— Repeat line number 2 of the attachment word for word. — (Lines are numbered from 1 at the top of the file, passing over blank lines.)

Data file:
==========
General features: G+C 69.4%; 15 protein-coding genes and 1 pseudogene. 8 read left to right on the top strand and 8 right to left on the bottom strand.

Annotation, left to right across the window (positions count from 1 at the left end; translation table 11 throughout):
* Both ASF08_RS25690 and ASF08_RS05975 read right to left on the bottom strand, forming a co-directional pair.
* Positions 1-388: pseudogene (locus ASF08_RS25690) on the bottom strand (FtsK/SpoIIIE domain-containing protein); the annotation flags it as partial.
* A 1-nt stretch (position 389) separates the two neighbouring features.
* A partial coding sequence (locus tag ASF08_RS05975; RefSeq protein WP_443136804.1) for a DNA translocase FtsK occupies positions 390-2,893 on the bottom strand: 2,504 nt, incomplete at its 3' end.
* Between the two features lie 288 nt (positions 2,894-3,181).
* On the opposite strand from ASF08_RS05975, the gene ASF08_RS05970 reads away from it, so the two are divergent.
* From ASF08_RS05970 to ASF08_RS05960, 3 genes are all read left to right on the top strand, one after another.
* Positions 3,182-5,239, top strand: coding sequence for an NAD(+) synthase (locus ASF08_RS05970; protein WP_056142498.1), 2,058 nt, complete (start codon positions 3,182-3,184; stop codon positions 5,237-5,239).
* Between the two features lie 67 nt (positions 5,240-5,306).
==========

Annotation, left to right across the window (positions count from 1 at the left end; translation table 11 throughout):